Yemen: Four years of human suffering

Laurie Lee
Tents at a camp in Aden for people who had to flee from Hodeida because of the war

Today marks four years since the start of the conflict in Yemen.

At least 10,000 innocent civilians have been killed by shells, bombs and bullets. But the war has also killed the economy and public services. Millions of people have lost their livelihoods. Health services have collapsed.

As a result, at least 100,000 people have died from hunger and illness. 60,000 are suffering famine right now and dying. Another 5 million people are on the verge of famine.

15 million people depend on aid for food. To stay alive.

I was in Yemen a few weeks ago and saw directly the impact of the war on ordinary Yemeni people. Everyone I met just wanted the war to stop and they wanted other countries to stop sending arms and soldiers to Yemen.

“Just uphold your own Arms Trade Treaty,” I was told.

(They mean the global Arms Trade Treaty, agreed at the UN and supported and ratified by the UK. In short, it requires governments to halt exports of weapons if their use is leading to human suffering through violations of international humanitarian and human rights laws.)

Checkpoints and detours

During my visit, we drove from the capital Sana’a, which is up in the mountains, down to Hodeida, the Red Sea port which is the gateway for most of Yemen’s food and fuel. In the past, this drive would have taken four hours. Today it takes eight.

Because every few miles there is a checkpoint, often with an armed teenaged boy asking to see our permission papers to travel within the country.

But also because the main road from Sana’a to Hodeida is blocked. Because it is a strategic military position. So instead, we have to take a 100 mile detour.

Destroyed buildings and deserted streets

In Hodeida city the signs of the recent fighting in 2018 are everywhere. Destroyed buildings and military installations. In many neighbourhoods, the streets are deserted. Windows closed. No one about, no traffic.

But since a ceasefire – just in this one city – in December, there is an uneasy calm. Life is trying to go on as normal in a few noisy streets. And there are little reminders of the popular seaside resort this used to be. A pearl and oyster roundabout fountain – with no water. A seafood restaurant serving prawns the traditional local way. And you can see miles of beautiful beach, behind the sandbags and barbed wire.

Laurie Lee meeting Iman in Yemen
Laurie Lee (left) and an interpreter meet Iman (centre)

“The beautiful life we used to live”

A few days later, in Aden, I met Iman. She told me of “the beautiful life she used to live” in Hodeida. Her husband and 16 year old son ran a successful business, driving taxi cars. She had five other children aged 4-13. Her younger sons were in school, though not all of her daughters, because her husband didn’t approve. They had a nice house and an income.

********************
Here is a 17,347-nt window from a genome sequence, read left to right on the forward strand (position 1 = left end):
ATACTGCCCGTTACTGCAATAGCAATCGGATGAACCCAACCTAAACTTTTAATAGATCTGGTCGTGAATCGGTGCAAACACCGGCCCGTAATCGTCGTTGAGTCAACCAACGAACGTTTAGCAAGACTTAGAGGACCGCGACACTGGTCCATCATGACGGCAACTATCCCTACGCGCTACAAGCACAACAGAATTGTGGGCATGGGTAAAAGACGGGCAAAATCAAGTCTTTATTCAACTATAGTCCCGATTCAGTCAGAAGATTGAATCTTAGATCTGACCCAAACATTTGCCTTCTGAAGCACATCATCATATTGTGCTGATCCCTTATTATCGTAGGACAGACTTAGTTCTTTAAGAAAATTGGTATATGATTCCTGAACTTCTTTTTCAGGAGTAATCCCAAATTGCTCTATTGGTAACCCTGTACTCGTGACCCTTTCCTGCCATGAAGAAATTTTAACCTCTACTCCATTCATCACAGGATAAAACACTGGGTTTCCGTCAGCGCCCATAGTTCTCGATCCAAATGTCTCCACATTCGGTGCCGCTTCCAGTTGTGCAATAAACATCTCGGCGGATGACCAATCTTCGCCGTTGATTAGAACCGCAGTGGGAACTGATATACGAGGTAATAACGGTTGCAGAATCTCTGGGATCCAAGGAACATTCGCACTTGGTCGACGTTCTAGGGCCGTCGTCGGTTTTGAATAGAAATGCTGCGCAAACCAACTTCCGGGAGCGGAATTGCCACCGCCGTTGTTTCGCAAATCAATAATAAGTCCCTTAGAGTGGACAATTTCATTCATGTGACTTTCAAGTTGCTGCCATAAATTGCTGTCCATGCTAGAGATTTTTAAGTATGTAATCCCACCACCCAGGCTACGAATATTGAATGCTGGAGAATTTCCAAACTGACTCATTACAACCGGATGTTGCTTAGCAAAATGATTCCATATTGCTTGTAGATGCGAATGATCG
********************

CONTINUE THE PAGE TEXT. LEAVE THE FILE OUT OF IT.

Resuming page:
Then in the summer of 2018, there was a huge battle for Hodeida. From the air and in the streets. Innocent people died. There were bombs and shells for weeks. Iman sheltered in her neighbour’s house, further away from the fighting. She said they began to plan their escape.

I asked her what she packed in her bags, ready to go. She said they couldn’t take anything. If it looked like they were leaving the city they wouldn’t have been allowed to go.

So, when Iman’s house was finally destroyed, she left with her family, with only one change of clothes in their bags.

They left behind their house, their business, their children’s schools and all of their belongings.

And now, Iman is living in an improvised shelter in a poor, dusty village on the outskirts of Aden, 300 miles away.

Her husband had two wives and can no longer support two families. So she divorced him.

When Iman arrived in Aden, she had to beg and borrow food from equally poor neighbours, to feed her family.

Earning an income, gaining some dignity

In August 2018, CARE started a programme, funded by UK aid from the Department for International Development (DFID), to support people who had fled from Hodeida. In this area, we supported people through a cash for work programme. This means that they earned a living to pay for food, had the dignity of employment, and contributed to improving a local school so that more of the extra children in the area could go to school.

Iman used some of this cash to put a first payment down on a motorbike, which her 16 year old son started using again to give taxi rides in the nearby city of Aden. Her 13 year old son goes to the school that Iman helped to renovate, every morning. In the afternoon, he works odd jobs in the local village for neighbours.

Just a few months’ salary helped to stabilise Iman’s family. But she will need more work again soon.

And that is why Iman, and everyone in Yemen, needs the war to stop now, so the killing stops and the economy can recover and the famine can be stopped before it kills millions more people.

In the meantime, aid is getting through to millions of people in Yemen every month. CARE supports one million people a month with food, cash, and water.

As the war enters its 5th year and the human suffering continues, please support CARE’s work and remember the millions of people like Iman who only want this war to end.

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Laurie Lee's picture

Laurie Lee is Chief Executive of CARE International UK – Read his blog posts on our Insights policy and practice website